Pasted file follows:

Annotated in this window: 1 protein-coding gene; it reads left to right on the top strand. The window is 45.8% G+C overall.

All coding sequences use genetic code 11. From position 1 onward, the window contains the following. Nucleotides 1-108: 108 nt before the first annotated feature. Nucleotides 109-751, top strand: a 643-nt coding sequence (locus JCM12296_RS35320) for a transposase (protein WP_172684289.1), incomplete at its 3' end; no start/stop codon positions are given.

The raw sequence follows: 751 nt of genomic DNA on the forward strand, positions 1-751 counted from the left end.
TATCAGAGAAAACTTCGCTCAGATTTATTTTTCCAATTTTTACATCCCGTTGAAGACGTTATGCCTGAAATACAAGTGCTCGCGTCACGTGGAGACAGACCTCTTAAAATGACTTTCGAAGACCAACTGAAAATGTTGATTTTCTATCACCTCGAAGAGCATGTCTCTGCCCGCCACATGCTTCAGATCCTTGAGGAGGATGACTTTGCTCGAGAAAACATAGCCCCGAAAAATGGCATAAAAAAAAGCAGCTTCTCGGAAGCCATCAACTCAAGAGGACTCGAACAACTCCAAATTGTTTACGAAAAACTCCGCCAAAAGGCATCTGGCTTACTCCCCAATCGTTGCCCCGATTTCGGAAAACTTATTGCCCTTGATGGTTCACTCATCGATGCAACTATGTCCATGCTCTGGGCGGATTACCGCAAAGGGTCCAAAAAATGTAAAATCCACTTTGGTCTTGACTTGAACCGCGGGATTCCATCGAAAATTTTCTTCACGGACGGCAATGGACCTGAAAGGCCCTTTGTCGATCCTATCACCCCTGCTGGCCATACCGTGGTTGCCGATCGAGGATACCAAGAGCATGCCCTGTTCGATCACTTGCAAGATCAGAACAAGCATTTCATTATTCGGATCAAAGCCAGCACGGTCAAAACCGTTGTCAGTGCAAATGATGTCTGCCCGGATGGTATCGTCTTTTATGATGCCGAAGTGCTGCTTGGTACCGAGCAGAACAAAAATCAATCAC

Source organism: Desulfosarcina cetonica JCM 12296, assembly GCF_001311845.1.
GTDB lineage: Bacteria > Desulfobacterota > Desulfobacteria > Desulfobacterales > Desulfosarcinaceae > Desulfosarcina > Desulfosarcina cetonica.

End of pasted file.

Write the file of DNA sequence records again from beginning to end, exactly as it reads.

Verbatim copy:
Annotated in this window: 1 protein-coding gene; it reads left to right on the top strand. The window is 45.8% G+C overall.

All coding sequences use genetic code 11. From position 1 onward, the window contains the following. Nucleotides 1-108: 108 nt before the first annotated feature. Nucleotides 109-751, top strand: a 643-nt coding sequence (locus JCM12296_RS35320) for a transposase (protein WP_172684289.1), incomplete at its 3' end; no start/stop codon positions are given.

The raw sequence follows: 751 nt of genomic DNA on the forward strand, positions 1-751 counted from the left end.
TATCAGAGAAAACTTCGCTCAGATTTATTTTTCCAATTTTTACATCCCGTTGAAGACGTTATGCCTGAAATACAAGTGCTCGCGTCACGTGGAGACAGACCTCTTAAAATGACTTTCGAAGACCAACTGAAAATGTTGATTTTCTATCACCTCGAAGAGCATGTCTCTGCCCGCCACATGCTTCAGATCCTTGAGGAGGATGACTTTGCTCGAGAAAACATAGCCCCGAAAAATGGCATAAAAAAAAGCAGCTTCTCGGAAGCCATCAACTCAAGAGGACTCGAACAACTCCAAATTGTTTACGAAAAACTCCGCCAAAAGGCATCTGGCTTACTCCCCAATCGTTGCCCCGATTTCGGAAAACTTATTGCCCTTGATGGTTCACTCATCGATGCAACTATGTCCATGCTCTGGGCGGATTACCGCAAAGGGTCCAAAAAATGTAAAATCCACTTTGGTCTTGACTTGAACCGCGGGATTCCATCGAAAATTTTCTTCACGGACGGCAATGGACCTGAAAGGCCCTTTGTCGATCCTATCACCCCTGCTGGCCATACCGTGGTTGCCGATCGAGGATACCAAGAGCATGCCCTGTTCGATCACTTGCAAGATCAGAACAAGCATTTCATTATTCGGATCAAAGCCAGCACGGTCAAAACCGTTGTCAGTGCAAATGATGTCTGCCCGGATGGTATCGTCTTTTATGATGCCGAAGTGCTGCTTGGTACCGAGCAGAACAAAAATCAATCAC

Source organism: Desulfosarcina cetonica JCM 12296, assembly GCF_001311845.1.
GTDB lineage: Bacteria > Desulfobacterota > Desulfobacteria > Desulfobacterales > Desulfosarcinaceae > Desulfosarcina > Desulfosarcina cetonica.